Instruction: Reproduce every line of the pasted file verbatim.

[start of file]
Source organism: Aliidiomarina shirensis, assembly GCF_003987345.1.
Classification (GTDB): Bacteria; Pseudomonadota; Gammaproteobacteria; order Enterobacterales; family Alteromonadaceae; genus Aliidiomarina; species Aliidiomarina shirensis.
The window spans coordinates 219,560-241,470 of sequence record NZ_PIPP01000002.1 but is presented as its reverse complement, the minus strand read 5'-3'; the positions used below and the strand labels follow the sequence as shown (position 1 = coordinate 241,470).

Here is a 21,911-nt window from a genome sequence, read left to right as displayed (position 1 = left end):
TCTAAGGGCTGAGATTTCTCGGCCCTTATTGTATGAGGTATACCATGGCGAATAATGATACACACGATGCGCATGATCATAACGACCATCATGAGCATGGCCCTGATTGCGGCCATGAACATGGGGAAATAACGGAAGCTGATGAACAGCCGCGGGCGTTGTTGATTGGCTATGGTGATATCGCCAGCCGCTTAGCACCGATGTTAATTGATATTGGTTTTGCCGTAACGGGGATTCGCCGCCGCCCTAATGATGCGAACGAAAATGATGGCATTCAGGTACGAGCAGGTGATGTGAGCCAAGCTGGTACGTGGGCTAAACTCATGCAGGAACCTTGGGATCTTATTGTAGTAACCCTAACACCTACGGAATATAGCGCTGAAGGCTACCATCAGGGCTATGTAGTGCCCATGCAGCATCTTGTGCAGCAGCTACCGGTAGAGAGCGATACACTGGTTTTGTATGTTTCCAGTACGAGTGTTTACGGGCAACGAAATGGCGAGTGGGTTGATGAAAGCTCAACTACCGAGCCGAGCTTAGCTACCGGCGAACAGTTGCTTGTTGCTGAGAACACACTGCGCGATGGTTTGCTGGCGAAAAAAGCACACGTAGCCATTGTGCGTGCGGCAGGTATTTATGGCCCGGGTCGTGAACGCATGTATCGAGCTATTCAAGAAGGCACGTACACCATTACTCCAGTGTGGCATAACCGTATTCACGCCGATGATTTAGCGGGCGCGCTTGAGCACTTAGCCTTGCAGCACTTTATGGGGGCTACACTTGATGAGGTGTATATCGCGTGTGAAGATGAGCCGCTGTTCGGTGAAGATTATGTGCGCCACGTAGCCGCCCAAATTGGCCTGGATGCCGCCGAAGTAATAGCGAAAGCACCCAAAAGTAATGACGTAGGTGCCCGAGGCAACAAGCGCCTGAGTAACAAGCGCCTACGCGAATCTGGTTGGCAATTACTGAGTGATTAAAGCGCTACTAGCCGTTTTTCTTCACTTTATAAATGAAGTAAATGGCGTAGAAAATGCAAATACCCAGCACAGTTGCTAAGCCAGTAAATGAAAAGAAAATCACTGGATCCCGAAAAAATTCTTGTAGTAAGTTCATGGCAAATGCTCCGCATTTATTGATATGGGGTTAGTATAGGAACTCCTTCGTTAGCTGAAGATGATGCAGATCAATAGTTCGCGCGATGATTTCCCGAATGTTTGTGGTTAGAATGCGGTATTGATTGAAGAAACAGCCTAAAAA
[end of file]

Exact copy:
Source organism: Aliidiomarina shirensis, assembly GCF_003987345.1.
Classification (GTDB): Bacteria; Pseudomonadota; Gammaproteobacteria; order Enterobacterales; family Alteromonadaceae; genus Aliidiomarina; species Aliidiomarina shirensis.
The window spans coordinates 219,560-241,470 of sequence record NZ_PIPP01000002.1 but is presented as its reverse complement, the minus strand read 5'-3'; the positions used below and the strand labels follow the sequence as shown (position 1 = coordinate 241,470).

Here is a 21,911-nt window from a genome sequence, read left to right as displayed (position 1 = left end):
TCTAAGGGCTGAGATTTCTCGGCCCTTATTGTATGAGGTATACCATGGCGAATAATGATACACACGATGCGCATGATCATAACGACCATCATGAGCATGGCCCTGATTGCGGCCATGAACATGGGGAAATAACGGAAGCTGATGAACAGCCGCGGGCGTTGTTGATTGGCTATGGTGATATCGCCAGCCGCTTAGCACCGATGTTAATTGATATTGGTTTTGCCGTAACGGGGATTCGCCGCCGCCCTAATGATGCGAACGAAAATGATGGCATTCAGGTACGAGCAGGTGATGTGAGCCAAGCTGGTACGTGGGCTAAACTCATGCAGGAACCTTGGGATCTTATTGTAGTAACCCTAACACCTACGGAATATAGCGCTGAAGGCTACCATCAGGGCTATGTAGTGCCCATGCAGCATCTTGTGCAGCAGCTACCGGTAGAGAGCGATACACTGGTTTTGTATGTTTCCAGTACGAGTGTTTACGGGCAACGAAATGGCGAGTGGGTTGATGAAAGCTCAACTACCGAGCCGAGCTTAGCTACCGGCGAACAGTTGCTTGTTGCTGAGAACACACTGCGCGATGGTTTGCTGGCGAAAAAAGCACACGTAGCCATTGTGCGTGCGGCAGGTATTTATGGCCCGGGTCGTGAACGCATGTATCGAGCTATTCAAGAAGGCACGTACACCATTACTCCAGTGTGGCATAACCGTATTCACGCCGATGATTTAGCGGGCGCGCTTGAGCACTTAGCCTTGCAGCACTTTATGGGGGCTACACTTGATGAGGTGTATATCGCGTGTGAAGATGAGCCGCTGTTCGGTGAAGATTATGTGCGCCACGTAGCCGCCCAAATTGGCCTGGATGCCGCCGAAGTAATAGCGAAAGCACCCAAAAGTAATGACGTAGGTGCCCGAGGCAACAAGCGCCTGAGTAACAAGCGCCTACGCGAATCTGGTTGGCAATTACTGAGTGATTAAAGCGCTACTAGCCGTTTTTCTTCACTTTATAAATGAAGTAAATGGCGTAGAAAATGCAAATACCCAGCACAGTTGCTAAGCCAGTAAATGAAAAGAAAATCACTGGATCCCGAAAAAATTCTTGTAGTAAGTTCATGGCAAATGCTCCGCATTTATTGATATGGGGTTAGTATAGGAACTCCTTCGTTAGCTGAAGATGATGCAGATCAATAGTTCGCGCGATGATTTCCCGAATGTTTGTGGTTAGAATGCGGTATTGATTGAAGAAACAGCCTAAAAA